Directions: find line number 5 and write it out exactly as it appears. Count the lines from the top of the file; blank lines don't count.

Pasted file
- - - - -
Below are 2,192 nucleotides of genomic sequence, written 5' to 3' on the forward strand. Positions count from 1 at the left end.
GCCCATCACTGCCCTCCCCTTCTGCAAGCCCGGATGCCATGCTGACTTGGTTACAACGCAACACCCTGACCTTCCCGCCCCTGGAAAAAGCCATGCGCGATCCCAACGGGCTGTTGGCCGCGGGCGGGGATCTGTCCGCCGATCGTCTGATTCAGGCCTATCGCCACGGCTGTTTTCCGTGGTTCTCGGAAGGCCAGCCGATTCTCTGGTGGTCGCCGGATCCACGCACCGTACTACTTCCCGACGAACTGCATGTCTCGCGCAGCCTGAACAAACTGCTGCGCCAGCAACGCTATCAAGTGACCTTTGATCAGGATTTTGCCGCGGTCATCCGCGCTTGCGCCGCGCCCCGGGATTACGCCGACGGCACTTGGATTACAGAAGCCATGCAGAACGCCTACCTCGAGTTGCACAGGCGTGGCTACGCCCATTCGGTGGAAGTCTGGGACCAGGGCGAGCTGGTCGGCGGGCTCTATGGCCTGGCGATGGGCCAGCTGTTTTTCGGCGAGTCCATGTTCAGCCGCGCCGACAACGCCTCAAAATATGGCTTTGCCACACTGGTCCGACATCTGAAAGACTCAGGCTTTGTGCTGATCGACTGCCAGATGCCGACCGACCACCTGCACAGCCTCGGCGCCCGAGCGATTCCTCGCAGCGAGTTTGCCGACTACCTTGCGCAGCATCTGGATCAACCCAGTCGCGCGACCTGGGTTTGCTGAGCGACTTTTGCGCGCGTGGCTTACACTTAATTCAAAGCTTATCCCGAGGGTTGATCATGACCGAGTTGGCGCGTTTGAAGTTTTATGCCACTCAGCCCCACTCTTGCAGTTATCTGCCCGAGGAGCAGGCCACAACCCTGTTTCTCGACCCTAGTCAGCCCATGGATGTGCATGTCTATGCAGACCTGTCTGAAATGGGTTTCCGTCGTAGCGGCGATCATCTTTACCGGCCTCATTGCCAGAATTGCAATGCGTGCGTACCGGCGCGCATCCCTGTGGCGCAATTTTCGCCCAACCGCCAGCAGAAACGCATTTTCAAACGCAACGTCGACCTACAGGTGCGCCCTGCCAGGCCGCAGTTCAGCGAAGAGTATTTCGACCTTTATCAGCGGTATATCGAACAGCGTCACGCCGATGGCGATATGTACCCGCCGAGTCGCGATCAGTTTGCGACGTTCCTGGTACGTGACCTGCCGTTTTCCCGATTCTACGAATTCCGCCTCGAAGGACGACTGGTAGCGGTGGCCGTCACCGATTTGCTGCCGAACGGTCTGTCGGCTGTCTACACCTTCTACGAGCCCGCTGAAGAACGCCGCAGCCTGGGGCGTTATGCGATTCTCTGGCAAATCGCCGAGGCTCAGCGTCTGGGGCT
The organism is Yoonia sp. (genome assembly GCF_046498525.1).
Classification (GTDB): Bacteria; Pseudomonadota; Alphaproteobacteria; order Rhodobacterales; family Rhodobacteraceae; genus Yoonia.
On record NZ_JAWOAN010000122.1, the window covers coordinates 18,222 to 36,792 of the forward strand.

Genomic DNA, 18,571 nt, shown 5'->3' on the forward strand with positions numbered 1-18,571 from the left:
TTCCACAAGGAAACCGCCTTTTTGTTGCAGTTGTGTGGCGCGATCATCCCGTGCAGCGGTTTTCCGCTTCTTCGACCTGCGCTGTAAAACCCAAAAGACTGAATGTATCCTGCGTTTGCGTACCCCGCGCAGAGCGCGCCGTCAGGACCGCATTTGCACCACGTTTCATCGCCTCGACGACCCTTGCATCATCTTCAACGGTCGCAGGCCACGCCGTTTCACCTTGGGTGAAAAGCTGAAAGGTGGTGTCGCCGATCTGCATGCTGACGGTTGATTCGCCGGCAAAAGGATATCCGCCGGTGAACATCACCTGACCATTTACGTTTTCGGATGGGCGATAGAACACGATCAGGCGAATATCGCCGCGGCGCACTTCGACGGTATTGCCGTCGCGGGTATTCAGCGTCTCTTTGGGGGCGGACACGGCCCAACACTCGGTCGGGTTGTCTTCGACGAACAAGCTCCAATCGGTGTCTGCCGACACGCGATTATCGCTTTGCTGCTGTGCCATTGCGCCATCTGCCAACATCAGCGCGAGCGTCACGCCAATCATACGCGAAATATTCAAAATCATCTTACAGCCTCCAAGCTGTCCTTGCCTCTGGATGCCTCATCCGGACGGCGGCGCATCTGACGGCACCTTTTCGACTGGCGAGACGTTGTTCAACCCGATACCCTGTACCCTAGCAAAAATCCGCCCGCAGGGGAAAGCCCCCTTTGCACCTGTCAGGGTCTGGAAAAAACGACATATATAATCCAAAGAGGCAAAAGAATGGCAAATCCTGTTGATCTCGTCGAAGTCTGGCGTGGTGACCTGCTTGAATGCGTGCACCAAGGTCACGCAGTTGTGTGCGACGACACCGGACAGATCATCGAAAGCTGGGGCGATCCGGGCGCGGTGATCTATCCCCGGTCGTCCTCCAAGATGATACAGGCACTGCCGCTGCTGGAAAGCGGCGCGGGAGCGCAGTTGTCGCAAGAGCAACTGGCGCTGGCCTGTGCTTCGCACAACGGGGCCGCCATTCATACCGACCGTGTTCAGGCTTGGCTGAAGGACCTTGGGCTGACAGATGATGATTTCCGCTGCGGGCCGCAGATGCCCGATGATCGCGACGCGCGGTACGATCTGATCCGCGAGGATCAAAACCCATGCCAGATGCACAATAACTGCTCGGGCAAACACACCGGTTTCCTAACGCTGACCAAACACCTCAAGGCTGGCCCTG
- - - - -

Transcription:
On record NZ_JAWOAN010000122.1, the window covers coordinates 18,222 to 36,792 of the forward strand.